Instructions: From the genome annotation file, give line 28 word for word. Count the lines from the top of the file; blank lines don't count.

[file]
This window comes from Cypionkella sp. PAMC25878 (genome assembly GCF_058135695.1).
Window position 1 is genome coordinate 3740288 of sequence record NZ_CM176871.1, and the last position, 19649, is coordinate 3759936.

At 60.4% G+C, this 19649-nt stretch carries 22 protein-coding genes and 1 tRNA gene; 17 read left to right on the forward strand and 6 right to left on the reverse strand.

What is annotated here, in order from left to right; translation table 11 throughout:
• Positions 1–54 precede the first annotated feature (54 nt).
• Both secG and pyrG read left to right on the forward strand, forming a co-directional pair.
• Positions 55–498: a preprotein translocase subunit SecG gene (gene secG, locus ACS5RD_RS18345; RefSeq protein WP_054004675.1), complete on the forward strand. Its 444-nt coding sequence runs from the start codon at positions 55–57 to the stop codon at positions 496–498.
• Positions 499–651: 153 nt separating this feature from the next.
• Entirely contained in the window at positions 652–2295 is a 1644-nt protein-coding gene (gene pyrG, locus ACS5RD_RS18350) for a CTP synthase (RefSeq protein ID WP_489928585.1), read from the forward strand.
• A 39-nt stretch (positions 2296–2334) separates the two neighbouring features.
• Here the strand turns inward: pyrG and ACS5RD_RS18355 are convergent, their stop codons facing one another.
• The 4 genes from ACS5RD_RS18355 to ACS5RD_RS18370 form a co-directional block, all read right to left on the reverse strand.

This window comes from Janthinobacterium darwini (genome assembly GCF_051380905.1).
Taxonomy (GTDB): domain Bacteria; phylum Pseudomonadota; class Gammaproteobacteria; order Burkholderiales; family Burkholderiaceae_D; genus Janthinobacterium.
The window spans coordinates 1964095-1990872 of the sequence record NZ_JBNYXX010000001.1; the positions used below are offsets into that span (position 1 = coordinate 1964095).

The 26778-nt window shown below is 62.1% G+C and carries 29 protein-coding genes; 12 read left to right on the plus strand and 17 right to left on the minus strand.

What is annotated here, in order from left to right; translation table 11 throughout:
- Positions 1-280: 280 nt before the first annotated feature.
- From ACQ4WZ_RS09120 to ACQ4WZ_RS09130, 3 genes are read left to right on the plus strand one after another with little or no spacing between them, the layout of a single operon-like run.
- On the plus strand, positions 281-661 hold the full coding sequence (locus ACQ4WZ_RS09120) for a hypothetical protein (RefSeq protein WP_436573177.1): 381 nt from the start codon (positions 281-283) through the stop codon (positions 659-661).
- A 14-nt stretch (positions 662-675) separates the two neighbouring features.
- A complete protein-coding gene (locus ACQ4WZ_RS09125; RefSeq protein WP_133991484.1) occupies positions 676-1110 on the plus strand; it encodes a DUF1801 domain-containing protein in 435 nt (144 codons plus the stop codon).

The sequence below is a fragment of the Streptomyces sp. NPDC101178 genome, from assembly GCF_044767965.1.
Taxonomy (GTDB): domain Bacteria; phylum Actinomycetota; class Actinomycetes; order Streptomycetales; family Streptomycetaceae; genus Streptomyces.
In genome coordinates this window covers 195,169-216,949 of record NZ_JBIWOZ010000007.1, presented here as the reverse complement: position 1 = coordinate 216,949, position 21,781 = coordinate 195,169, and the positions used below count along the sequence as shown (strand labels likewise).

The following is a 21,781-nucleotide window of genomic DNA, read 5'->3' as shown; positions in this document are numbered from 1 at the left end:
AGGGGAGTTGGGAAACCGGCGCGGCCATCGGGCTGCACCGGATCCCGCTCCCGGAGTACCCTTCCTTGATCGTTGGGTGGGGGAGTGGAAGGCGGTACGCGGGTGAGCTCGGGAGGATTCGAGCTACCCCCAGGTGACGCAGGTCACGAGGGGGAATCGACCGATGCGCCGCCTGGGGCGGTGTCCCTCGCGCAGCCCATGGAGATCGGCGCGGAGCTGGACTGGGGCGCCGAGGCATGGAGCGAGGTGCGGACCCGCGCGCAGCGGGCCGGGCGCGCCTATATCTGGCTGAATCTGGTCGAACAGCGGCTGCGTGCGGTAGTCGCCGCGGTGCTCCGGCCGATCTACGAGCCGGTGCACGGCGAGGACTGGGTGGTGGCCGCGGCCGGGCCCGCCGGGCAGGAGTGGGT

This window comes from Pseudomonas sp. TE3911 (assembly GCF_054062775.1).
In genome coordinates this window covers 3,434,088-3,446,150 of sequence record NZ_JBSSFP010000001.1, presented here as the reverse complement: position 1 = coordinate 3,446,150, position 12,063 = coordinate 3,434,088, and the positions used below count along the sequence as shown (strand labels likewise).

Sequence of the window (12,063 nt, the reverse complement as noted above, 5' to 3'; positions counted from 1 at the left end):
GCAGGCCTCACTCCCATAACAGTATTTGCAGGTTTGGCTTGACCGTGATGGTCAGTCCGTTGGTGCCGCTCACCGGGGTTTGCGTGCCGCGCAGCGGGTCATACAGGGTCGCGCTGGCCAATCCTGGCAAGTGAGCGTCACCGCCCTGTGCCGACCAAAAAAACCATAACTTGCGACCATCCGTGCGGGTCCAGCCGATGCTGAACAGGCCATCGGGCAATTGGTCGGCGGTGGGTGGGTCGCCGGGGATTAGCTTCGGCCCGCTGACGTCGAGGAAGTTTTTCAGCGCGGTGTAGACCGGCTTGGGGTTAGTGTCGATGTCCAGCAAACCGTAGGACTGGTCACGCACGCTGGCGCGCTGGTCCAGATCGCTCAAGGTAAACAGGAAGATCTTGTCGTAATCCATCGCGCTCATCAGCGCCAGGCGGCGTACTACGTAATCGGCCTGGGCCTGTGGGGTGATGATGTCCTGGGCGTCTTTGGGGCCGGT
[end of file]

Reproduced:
This window comes from Pseudomonas sp. TE3911 (assembly GCF_054062775.1).